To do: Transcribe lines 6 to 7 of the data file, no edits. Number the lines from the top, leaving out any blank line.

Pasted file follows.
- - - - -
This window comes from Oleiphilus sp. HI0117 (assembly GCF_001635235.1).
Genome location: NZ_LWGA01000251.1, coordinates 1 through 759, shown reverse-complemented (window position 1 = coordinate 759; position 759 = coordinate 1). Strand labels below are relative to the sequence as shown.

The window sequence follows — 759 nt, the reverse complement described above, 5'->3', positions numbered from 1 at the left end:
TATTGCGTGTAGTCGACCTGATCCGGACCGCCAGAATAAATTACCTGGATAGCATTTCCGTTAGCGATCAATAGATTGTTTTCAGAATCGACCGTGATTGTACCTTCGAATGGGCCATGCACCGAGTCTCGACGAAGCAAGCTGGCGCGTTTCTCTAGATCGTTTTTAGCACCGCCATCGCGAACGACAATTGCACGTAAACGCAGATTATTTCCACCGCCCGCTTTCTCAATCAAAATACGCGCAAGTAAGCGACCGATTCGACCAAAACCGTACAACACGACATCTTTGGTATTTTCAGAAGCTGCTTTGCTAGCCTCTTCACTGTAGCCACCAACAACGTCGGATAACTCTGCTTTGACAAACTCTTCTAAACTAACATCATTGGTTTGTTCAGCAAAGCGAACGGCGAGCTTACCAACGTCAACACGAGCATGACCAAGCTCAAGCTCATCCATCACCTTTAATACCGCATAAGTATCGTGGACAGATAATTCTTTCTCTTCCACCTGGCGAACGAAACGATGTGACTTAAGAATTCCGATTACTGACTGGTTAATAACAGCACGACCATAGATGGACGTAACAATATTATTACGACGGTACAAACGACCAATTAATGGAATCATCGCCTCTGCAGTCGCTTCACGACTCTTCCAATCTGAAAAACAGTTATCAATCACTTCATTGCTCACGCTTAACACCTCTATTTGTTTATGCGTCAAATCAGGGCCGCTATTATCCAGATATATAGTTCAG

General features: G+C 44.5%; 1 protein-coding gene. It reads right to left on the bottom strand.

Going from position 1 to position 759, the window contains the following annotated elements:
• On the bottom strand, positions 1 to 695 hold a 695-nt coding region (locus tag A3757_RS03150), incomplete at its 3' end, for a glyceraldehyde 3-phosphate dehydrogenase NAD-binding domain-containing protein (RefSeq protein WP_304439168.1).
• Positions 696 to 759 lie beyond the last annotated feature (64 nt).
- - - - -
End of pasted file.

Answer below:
Going from position 1 to position 759, the window contains the following annotated elements:
• On the bottom strand, positions 1 to 695 hold a 695-nt coding region (locus tag A3757_RS03150), incomplete at its 3' end, for a glyceraldehyde 3-phosphate dehydrogenase NAD-binding domain-containing protein (RefSeq protein WP_304439168.1).